I wrote the quantile() function and the associated help file and submitted it to the R core team in August 2004 (replacing the previous versions). I've just checked and all of these errors were caused by my help file being changed after I submitted it. (I am responsible for the use of p and p[k] though.) I'd never noticed it as I assumed my file would be left untouched. I'll see if I can get the help file fixed for R 2.10.0. Sep 27, 2009 at 12:08
  • 3
    @AFoglia. I've put a proposed new help file at robjhyndman.com/quantile.html. Comments before I submit to Rcore? Oct 5, 2009 at 9:28
  • 3
    The new one is much better. I have a minor suggestion to add the definitions of gamma for methods one through three, although that might not be necessary for the statistical-knowledgable R audience. Otherwise, it looks great.
    – AFoglia
    Oct 5, 2009 at 15:01
  • 9
    Just to complete this discussion, the new help file is now part of base Rv2.10.0. Oct 29, 2009 at 9:21
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    Every time I look at help(quantile) in R, I am pleased with how this turned out!
    – Gregg Lind
    Apr 3, 2012 at 14:46
6

There are various ways of computing quantiles when you give it a vector, and don't have a known CDF.

Consider the question of what to do when your observations don't fall on quantiles exactly.

The "types" are just determining how to do that. So, the methods say, "use a linear interpolation between the k-th order statistic and p(k)".

So, what's p(k)? One guy says, "well, I like to use k/n". Another guy says, "I like to use (k-1)/(n-1)" etc. Each of these methods have different properties that are better suited for one problem or another.

The \alpha's and \beta's are just ways to parameterize the functions p. In one case, they're 1 and 1. In another case, they're 3/8 and -1/4. I don't think the p's are ever a constant in the documentation. They just don't always show the dependency explicitly.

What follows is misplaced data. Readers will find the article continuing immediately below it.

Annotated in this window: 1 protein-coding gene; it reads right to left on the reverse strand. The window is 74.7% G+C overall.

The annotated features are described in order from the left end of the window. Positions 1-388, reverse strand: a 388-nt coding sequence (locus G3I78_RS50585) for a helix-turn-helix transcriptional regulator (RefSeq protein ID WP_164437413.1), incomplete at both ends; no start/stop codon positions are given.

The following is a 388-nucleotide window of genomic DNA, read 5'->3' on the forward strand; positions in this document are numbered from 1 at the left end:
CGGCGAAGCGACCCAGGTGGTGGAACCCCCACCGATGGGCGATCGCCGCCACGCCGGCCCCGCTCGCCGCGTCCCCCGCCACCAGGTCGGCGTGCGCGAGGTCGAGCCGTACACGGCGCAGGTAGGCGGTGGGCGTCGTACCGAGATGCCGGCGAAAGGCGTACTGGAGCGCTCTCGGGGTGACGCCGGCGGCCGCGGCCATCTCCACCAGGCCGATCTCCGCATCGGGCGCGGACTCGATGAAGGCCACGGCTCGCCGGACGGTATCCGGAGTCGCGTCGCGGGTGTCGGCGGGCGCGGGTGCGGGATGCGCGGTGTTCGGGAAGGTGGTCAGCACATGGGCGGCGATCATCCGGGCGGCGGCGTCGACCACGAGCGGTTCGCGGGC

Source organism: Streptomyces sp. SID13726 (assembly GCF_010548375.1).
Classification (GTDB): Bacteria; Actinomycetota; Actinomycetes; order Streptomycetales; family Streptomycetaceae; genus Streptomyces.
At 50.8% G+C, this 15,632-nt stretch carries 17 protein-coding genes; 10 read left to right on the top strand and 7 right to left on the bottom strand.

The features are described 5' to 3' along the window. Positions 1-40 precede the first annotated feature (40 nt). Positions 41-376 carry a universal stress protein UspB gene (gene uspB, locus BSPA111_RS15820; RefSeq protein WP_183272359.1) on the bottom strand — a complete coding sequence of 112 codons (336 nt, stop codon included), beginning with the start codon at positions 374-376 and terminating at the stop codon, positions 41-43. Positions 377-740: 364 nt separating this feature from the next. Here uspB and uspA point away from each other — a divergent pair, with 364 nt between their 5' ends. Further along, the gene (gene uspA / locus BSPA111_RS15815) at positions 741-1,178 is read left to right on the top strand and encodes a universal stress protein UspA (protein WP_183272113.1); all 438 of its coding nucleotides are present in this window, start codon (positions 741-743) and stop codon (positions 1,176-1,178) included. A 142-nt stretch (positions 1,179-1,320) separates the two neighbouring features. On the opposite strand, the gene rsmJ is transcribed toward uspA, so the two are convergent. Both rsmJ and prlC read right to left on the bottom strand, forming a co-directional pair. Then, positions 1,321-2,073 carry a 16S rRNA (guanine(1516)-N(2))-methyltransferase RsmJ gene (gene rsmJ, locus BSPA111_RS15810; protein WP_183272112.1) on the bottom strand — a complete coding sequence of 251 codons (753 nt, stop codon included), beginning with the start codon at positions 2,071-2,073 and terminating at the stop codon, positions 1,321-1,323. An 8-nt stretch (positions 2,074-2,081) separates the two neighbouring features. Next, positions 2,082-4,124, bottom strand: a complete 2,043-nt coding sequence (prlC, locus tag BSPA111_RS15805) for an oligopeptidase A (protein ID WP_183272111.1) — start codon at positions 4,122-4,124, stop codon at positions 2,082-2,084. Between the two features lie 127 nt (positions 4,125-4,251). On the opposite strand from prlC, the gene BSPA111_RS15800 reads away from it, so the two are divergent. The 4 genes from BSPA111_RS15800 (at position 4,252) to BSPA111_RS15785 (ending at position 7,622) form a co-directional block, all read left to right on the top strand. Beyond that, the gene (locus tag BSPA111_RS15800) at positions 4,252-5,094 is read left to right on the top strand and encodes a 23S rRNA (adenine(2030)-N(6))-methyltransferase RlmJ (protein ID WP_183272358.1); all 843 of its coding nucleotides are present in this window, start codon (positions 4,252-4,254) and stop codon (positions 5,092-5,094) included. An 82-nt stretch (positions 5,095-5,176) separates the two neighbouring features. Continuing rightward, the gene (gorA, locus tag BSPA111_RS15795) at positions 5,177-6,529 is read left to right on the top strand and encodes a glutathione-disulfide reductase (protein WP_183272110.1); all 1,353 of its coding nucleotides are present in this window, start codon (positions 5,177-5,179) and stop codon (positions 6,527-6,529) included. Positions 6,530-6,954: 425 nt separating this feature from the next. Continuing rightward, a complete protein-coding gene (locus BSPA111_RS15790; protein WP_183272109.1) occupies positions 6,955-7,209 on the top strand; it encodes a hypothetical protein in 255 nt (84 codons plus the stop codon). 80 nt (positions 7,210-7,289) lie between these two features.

See what happens with the different types when you put in vectors like 1:5 and 1:6.

(also note that even if your observations fall exactly on the quantiles, certain types will still use linear interpolation).

2

I believe the R help documentation is clear after the revisions noted in @RobHyndman's comment, but I found it a bit overwhelming. I am posting this answer in case it helps someone move quickly through the options and their assumptions.

To get a grip on quantile(x, probs=probs), I wanted to check out the source code. This too was trickier than I anticipated in R so I actually just grabbed it from a github repo that looked recent enough to run with. I was interested in the default (type 7) behavior, so I annotated that some, but didn't do the same for each option.

You can see how the "type 7" method interpolates, step by step, both in the code and also I added a few lines to print some important values as it goes.

quantile.default <-function(x, probs = seq(0, 1, 0.25), na.rm = FALSE, names = TRUE
         , type = 7, ...){
    if(is.factor(x)) { #worry about non-numeric data
        if(!is.ordered(x) || ! type %in% c(1L, 3L))
            stop("factors are not allowed")
        lx <- levels(x)
    } else lx <- NULL
    if (na.rm){
        x <- x[!is.na(x)]
    } else if (anyNA(x)){
        stop("missing values and NaN's not allowed if 'na.rm' is FALSE")
        }
    eps <- 100*.Machine$double.eps #this is to deal with rounding things sensibly
    if (any((p.ok <- !is.na(probs)) & (probs < -eps | probs > 1+eps)))
        stop("'probs' outside [0,1]")

    #####################################
    # here is where terms really used in default type==7 situation get defined

    n <- length(x) #how many observations are in sample?

    if(na.p <- any(!p.ok)) { # set aside NA & NaN
        o.pr <- probs
        probs <- probs[p.ok]
        probs <- pmax(0, pmin(1, probs)) # allow for slight overshoot
    }

    np <- length(probs) #how many quantiles are you computing?

    if (n > 0 && np > 0) { #have positive observations and # quantiles to compute
        if(type == 7) { # be completely back-compatible

            index <- 1 + (n - 1) * probs #this gives the order statistic of the quantiles
            lo <- floor(index)  #this is the observed order statistic just below each quantile
            hi <- ceiling(index) #above
            x <- sort(x, partial = unique(c(lo, hi))) #the partial thing is to reduce time to sort, 
            #and it only guarantees that sorting is "right" at these order statistics, important for large vectors 
            #ties are not broken and tied elements just stay in their original order
            qs <- x[lo] #the values associated with the "floor" order statistics